"Pick one of the names on your list and tell me a bit about him or her."

Another 15 - 20 minutes will go by. They then read them aloud again.

"Jake? Meet "Sally Fay". Caleb? Meet "Johnny Earl". Katy? Meet "Bubba Jenkins". " I announce.

"Jake? Sally Fay just baked you the sweetest sweet potato pie you ever did have." said in my best Southern drawl. "Describe that pie so I feel like I'm eating every bite right along with you." and I bat my eyelashes.

"Caleb? Bubba Jenkins just stole the pie that Sally Fay REALLY baked for YOU. Tell me about how you're gonna' git in your pickup truck and drive down yonder a piece and give him a piece of yer mind." I tell him.

"Katy? Johnny Earl's gonna' ask you to marry him but you can't stand that he smells like pigs. I mean, he IS a pig farmer and all. Let him know that you can't marry a man who smells like a dead skunk on a hot summer day by thinking up things he smells like." I smile.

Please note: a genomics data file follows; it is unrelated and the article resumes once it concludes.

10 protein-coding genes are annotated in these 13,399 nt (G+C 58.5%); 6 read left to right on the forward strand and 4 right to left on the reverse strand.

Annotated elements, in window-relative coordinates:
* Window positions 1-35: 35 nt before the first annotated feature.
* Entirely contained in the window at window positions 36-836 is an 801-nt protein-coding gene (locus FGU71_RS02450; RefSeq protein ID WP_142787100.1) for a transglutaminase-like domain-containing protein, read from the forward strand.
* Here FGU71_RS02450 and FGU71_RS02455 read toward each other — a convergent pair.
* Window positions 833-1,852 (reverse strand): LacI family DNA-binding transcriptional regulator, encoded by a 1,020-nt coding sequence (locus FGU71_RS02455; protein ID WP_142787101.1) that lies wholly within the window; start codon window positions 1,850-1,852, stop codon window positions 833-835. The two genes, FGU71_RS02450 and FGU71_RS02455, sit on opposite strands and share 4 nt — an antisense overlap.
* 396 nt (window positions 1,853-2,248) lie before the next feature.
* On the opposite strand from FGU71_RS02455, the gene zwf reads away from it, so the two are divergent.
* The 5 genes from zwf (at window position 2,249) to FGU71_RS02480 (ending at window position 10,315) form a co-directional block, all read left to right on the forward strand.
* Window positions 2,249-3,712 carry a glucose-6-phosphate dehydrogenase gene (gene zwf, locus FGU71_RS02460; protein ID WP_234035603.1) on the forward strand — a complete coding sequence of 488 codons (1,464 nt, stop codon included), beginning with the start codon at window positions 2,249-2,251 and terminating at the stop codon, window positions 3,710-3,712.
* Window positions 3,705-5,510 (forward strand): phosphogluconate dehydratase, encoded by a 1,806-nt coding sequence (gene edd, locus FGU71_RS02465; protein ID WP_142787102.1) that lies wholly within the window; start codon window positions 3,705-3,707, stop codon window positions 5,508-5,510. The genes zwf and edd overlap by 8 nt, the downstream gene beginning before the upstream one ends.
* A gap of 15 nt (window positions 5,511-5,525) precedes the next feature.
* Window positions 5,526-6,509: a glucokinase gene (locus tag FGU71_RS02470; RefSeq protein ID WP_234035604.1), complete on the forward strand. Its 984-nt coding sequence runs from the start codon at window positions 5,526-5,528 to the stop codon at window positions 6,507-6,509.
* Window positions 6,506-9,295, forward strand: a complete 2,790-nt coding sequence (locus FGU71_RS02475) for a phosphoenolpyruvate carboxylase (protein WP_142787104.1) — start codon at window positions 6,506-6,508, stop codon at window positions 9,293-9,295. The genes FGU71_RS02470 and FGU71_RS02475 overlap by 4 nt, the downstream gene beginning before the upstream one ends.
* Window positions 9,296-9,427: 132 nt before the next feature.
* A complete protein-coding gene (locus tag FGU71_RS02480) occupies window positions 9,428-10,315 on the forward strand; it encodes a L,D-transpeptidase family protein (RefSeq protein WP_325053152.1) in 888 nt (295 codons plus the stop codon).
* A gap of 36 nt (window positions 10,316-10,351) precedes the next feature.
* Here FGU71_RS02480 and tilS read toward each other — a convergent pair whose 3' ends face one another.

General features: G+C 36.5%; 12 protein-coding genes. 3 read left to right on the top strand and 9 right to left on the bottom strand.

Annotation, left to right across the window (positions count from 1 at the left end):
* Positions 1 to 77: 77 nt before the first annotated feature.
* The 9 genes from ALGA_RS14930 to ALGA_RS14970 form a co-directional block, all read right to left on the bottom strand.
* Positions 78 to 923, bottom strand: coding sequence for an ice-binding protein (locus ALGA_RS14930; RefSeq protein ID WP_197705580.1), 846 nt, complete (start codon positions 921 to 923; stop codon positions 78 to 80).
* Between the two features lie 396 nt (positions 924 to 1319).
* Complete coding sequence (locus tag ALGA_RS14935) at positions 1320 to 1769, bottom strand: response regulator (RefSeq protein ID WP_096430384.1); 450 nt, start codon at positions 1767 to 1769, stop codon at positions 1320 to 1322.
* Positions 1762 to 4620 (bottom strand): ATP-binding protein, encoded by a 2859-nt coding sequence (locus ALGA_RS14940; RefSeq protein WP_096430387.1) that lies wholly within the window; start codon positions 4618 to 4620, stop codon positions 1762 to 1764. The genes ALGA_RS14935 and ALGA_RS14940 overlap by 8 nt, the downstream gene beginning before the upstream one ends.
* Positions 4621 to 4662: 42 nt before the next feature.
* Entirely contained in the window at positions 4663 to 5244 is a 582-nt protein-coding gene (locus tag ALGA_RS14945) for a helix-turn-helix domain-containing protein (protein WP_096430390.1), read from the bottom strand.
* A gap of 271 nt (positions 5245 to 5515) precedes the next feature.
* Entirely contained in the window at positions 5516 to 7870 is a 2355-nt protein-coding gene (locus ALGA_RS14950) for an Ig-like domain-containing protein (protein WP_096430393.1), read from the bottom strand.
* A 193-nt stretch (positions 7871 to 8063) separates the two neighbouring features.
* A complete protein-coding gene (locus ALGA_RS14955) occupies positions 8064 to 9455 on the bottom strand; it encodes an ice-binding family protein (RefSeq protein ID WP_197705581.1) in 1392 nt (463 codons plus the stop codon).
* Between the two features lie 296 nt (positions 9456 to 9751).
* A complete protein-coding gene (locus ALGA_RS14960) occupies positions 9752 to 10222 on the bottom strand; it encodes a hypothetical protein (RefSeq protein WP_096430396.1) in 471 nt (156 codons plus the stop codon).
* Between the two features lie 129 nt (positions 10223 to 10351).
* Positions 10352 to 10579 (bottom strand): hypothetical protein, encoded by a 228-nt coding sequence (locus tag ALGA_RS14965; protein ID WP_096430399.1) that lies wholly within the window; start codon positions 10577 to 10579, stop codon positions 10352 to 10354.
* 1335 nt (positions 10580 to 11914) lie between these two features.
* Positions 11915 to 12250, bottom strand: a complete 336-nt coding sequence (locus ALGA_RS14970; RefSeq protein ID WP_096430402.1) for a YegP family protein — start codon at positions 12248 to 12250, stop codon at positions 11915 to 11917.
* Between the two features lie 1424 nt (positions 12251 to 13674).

Katy is giggling so hard she can't breathe. "You smell like a dirty diaper that's been left in the sun next to a fish factory." I hear her saying.

This takes them a bit longer - maybe 30 minutes or so. This gives me time to look around at the scenery and notice things about the landscape for our next "assignment".

I'VE GOT IT! There are signs all over the place that you just don't see in the city. Yellow caution signs with tractors on them, deer crossing signs, those types of things.